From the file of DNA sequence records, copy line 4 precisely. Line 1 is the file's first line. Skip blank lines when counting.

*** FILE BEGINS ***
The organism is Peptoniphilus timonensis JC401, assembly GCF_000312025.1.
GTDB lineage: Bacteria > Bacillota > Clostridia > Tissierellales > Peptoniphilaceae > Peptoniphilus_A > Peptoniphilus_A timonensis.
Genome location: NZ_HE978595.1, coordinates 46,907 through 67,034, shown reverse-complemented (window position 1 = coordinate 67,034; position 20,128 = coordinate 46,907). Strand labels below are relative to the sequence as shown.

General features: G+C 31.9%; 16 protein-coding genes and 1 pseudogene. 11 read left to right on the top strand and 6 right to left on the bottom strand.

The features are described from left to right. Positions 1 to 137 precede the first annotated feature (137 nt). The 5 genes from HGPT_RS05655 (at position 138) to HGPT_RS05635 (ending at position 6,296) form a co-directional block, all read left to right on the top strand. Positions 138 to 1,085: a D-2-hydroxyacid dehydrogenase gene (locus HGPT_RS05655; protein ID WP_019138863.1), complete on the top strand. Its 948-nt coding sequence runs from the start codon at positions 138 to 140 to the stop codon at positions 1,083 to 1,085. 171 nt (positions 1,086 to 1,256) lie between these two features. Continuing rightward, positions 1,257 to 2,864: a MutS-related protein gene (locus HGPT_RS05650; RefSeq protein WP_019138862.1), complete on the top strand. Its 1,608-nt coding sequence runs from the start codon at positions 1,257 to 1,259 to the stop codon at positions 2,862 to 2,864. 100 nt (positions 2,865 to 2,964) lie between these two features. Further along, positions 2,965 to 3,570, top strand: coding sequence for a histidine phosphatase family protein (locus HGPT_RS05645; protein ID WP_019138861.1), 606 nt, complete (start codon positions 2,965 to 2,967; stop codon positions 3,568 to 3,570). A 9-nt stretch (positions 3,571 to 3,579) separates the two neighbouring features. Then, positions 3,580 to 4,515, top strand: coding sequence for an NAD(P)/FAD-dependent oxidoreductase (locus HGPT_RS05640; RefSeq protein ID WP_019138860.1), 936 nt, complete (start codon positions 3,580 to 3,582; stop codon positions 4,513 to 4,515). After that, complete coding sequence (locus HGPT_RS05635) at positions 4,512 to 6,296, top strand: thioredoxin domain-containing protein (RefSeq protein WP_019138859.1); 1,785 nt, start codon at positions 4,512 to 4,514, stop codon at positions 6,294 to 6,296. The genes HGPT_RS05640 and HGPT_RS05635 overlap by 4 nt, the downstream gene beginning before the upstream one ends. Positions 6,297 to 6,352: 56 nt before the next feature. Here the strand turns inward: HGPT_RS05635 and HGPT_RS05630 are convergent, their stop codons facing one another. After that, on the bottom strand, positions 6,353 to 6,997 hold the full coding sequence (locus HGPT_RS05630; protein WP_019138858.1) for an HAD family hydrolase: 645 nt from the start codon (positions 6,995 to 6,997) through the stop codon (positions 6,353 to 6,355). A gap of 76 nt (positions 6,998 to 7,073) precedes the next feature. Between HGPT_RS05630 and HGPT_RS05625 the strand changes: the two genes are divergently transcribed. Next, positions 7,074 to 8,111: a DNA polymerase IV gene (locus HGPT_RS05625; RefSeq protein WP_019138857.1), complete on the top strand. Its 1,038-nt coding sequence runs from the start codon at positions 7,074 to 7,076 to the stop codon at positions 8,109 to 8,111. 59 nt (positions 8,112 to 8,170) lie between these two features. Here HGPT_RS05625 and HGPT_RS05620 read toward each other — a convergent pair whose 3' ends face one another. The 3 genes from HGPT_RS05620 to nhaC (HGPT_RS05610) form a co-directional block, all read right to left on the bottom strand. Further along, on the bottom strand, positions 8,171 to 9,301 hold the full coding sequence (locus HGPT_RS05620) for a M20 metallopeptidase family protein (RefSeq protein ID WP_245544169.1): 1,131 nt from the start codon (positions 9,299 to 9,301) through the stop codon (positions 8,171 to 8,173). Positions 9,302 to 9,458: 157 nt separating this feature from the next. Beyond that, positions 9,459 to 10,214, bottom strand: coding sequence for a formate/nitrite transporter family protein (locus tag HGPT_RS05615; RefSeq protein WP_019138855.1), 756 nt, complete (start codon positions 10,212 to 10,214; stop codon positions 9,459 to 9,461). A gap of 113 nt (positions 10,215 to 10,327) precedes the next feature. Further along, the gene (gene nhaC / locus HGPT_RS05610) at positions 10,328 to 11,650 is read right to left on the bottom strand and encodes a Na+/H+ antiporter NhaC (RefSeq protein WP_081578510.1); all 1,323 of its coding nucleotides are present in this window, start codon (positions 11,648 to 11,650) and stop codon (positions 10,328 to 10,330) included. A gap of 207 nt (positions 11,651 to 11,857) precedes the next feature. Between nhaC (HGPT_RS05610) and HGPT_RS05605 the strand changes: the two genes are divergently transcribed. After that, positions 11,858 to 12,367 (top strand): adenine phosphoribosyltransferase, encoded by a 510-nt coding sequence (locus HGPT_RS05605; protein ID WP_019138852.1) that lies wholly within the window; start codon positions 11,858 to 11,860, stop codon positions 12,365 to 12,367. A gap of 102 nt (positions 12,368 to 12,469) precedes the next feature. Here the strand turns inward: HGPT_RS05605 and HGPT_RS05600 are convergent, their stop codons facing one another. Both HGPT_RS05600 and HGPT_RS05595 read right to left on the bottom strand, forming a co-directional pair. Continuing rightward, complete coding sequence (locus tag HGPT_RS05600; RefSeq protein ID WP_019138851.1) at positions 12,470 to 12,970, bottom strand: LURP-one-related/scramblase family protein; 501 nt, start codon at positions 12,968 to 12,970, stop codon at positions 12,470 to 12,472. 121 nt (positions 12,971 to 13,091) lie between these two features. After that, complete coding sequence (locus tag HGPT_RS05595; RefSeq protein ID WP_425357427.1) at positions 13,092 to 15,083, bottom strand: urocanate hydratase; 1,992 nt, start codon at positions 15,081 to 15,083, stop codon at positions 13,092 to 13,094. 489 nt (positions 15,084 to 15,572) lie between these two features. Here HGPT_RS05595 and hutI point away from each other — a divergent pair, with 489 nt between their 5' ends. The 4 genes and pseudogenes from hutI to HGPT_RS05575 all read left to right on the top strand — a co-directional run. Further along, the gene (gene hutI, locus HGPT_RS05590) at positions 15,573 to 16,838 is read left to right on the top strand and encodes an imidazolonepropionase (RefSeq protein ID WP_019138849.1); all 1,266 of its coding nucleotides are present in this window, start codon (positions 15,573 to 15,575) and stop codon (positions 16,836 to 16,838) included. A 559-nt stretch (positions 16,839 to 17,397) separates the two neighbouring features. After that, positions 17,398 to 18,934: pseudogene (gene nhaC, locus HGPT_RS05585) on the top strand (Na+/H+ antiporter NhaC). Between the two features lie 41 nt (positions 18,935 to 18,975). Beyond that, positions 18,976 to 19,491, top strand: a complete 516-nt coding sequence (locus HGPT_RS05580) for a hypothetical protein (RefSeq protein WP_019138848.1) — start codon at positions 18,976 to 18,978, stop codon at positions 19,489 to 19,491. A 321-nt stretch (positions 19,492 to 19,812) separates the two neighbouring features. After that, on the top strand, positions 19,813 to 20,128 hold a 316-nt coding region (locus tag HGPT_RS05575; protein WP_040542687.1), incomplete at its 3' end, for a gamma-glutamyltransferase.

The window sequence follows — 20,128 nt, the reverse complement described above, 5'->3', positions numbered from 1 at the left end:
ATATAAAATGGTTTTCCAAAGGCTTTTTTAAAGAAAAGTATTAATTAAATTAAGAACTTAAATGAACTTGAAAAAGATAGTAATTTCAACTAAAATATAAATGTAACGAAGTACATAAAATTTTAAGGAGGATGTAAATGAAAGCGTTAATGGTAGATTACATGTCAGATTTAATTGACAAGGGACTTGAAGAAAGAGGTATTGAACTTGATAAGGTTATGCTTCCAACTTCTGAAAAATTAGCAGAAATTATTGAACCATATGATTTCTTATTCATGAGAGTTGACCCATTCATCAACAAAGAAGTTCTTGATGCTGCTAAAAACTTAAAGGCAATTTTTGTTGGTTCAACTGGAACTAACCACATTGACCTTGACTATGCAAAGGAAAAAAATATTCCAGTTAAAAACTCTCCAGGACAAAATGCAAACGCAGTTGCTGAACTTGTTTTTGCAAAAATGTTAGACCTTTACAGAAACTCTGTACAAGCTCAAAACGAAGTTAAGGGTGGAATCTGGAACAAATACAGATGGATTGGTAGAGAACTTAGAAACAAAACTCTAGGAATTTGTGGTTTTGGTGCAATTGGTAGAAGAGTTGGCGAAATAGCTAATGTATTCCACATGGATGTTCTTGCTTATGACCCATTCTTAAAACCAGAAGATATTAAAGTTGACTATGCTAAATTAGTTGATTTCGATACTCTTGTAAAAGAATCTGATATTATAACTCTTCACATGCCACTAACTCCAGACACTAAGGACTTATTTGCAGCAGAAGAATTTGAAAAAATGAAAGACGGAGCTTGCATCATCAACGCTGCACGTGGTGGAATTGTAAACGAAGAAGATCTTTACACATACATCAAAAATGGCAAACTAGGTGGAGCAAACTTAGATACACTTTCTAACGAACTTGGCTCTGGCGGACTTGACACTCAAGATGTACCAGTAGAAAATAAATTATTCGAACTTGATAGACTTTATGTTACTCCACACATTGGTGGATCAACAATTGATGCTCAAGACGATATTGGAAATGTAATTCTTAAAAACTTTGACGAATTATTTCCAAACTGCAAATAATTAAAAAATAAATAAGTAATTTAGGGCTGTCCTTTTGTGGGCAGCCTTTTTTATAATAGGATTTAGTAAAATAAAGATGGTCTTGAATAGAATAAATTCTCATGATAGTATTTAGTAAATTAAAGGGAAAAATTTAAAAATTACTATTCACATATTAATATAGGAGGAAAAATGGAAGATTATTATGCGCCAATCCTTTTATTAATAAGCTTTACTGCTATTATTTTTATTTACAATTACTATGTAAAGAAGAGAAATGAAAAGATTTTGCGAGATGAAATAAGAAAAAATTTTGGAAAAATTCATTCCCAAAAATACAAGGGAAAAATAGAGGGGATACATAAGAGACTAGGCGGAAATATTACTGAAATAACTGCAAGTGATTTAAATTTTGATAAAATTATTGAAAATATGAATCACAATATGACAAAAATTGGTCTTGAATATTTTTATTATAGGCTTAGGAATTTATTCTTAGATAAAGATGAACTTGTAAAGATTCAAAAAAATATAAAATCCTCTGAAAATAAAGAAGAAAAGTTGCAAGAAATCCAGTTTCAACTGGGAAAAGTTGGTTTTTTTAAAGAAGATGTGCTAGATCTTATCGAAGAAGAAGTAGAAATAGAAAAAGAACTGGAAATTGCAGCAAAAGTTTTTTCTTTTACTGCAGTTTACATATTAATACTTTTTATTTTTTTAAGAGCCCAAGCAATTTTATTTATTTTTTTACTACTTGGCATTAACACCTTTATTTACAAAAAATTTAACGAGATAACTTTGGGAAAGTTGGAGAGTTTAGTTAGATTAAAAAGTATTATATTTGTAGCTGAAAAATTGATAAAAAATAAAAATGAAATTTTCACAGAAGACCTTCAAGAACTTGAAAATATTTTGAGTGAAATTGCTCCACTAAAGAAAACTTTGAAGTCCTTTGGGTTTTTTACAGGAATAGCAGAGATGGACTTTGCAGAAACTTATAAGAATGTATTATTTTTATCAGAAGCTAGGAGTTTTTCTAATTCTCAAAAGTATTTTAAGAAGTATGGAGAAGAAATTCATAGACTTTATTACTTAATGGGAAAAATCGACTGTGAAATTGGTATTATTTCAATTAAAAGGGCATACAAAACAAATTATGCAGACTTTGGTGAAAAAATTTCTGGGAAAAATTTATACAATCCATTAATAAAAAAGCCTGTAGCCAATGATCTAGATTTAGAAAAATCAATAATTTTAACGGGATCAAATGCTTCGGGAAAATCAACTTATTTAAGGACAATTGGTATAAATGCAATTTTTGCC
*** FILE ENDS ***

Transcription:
General features: G+C 31.9%; 16 protein-coding genes and 1 pseudogene. 11 read left to right on the top strand and 6 right to left on the bottom strand.